Maldives former President Mohamed Nasheed, center in white, is taken away by police after he was arrested at his home in Male, Maldives, Tuesday, March 5, 2013. Nasheed was arrested Tuesday to face charges of abuse of power during his tenure, accusations that he claims are an attempt to keep him out of this year's presidential election. (AP Photo/Abdulla Jawid)
Tuesday, March 05, 2013 7:50 am
Maldives ex-leader arrested in abuse of power case
BY KRISHAN FRANCISAssociated Press
Police spokesman Hassan Hanif said Mohamed Nasheed was arrested at his home in Male, the capital, and will be produced in court on Wednesday. He said Nasheed failed to appear for a hearing and evaded two arrest warrants.
He said Nasheed's supporters turned violent soon after the arrest, attacking police and burning a motorbike.
Ahmed Zahir, president of Maldives' Journalists Association, said two reporters covering Nasheed's arrest were beaten up.
"Assaulting my brother Ali Waheed will not help Nasheed escape justice," President Mohammed Waheed Hassan tweeted after mobs tried to attack his brother.
Nasheed is charged with illegally ordering the arrest of a senior judge, a move that led to his fall from power in February 2012. Hassan, his vice president, replaced him. Nasheed says he was forced out at gunpoint in a coup, though a commission of inquiry dismissed that claim last year.
Nasheed says the charges against him are intended to keep him from trying to reclaim the presidency in elections set for September.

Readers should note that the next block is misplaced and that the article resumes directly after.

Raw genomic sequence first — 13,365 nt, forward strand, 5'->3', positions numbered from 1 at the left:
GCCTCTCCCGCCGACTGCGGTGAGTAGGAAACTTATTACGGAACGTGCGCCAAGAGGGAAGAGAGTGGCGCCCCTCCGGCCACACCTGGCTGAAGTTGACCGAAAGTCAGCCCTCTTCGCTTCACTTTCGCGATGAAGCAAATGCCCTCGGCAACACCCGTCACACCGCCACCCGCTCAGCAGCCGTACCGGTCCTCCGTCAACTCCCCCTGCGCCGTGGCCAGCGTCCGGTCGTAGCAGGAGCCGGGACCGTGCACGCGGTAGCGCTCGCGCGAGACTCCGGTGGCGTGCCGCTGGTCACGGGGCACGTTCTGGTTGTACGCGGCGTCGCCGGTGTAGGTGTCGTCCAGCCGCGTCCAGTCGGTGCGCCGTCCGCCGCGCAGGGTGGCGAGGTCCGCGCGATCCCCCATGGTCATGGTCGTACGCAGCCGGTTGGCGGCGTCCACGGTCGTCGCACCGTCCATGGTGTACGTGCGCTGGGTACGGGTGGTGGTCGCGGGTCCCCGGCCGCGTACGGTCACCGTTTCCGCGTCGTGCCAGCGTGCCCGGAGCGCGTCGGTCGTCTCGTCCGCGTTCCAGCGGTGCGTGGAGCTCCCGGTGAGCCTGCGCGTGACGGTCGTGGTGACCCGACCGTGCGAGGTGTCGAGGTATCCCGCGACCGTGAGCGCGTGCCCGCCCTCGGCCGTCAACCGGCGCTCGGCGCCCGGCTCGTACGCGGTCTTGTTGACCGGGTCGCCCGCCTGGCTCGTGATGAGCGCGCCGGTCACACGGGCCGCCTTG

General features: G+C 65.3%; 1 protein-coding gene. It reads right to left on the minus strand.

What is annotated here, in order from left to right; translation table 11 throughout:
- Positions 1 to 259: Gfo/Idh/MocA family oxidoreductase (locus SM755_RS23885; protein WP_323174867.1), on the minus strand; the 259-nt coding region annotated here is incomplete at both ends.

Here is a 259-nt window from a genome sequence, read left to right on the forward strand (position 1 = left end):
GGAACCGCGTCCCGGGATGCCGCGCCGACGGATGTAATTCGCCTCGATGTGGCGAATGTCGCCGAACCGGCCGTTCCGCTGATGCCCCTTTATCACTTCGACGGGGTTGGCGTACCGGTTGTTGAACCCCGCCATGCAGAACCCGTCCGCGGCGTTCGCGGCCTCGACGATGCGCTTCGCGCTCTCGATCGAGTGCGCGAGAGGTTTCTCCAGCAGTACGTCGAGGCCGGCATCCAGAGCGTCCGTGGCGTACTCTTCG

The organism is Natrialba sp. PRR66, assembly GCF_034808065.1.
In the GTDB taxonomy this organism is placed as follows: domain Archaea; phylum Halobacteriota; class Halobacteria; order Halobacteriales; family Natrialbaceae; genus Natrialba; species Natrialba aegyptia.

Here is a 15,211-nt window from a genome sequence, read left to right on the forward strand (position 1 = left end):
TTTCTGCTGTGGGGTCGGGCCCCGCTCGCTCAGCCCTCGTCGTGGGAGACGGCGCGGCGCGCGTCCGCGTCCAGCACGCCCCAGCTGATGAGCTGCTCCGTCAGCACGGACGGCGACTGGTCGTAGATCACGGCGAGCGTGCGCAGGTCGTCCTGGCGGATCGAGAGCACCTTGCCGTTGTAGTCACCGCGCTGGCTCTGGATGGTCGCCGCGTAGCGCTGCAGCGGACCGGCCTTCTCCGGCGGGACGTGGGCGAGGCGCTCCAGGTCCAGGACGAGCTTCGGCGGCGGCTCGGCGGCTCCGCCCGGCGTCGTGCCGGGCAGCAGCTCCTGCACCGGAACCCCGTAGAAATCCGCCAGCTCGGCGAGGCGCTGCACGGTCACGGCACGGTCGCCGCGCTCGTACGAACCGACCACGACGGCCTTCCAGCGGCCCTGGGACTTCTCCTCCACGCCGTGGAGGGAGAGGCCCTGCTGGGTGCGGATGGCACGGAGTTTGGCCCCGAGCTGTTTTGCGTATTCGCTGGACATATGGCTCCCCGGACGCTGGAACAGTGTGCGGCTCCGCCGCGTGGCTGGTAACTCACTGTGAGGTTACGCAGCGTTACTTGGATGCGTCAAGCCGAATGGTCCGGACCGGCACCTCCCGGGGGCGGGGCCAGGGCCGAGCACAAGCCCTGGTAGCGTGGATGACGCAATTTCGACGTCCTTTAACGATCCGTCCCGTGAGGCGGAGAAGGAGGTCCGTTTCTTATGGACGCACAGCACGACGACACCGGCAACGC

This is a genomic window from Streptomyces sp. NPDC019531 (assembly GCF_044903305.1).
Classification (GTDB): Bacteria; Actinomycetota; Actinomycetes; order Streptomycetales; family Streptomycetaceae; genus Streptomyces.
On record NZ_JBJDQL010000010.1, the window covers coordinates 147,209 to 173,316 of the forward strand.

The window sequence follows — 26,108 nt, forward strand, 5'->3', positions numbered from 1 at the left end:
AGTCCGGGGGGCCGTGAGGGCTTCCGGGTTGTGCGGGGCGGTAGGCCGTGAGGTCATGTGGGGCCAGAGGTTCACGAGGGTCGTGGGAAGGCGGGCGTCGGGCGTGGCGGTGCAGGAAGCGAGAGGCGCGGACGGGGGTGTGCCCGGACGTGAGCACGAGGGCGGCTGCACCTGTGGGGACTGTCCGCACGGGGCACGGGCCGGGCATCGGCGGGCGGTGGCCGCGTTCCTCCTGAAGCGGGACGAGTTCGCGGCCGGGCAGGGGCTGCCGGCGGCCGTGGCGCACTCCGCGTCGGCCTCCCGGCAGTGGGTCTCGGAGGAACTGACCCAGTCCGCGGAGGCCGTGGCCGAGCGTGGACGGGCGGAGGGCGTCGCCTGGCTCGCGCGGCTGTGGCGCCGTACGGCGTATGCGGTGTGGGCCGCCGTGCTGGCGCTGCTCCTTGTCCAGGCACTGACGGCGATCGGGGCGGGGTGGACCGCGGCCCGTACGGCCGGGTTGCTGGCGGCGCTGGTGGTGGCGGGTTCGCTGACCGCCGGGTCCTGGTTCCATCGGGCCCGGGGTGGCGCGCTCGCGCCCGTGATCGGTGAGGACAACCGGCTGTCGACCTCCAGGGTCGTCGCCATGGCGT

He avoided two arrest warrants last month by taking refuge at the Indian Embassy for 10 days. He was arrested in October, also for avoiding a court summons, but was released after being brought before a court.
The Maldivian Democratic Party, which Nasheed leads, said police did not produce a court warrant when they carried out the arrest. Party spokesman Abdul Gaffoor said Nasheed was being detained at a prison island and that the party was concerned about his safety.
Hassan "has proven that he can't be trusted to hold a free and fair election despite his assurances to the international community," Gaffoor said. The party was meeting Tuesday evening to decide its next step.
The U.S. Embassy in the Sri Lankan capital, Colombo, expressed concern and appealed for calm.
"We urge all sides to remain calm, reject the use of violence, and avoid rhetoric that could increase tensions. Former President Nasheed must be accorded due process under the law regarding his pending court cases," the embassy said in a statement.
It also called on the government to hold fair elections in September in which all parties are able to field candidates of their choice.
Nasheed was elected president in the Indian Ocean archipelago's first democratic elections in 2008, ending a 30-year autocracy. He resigned after weeks of public protests against the judge's arrest and losing support from the military and police.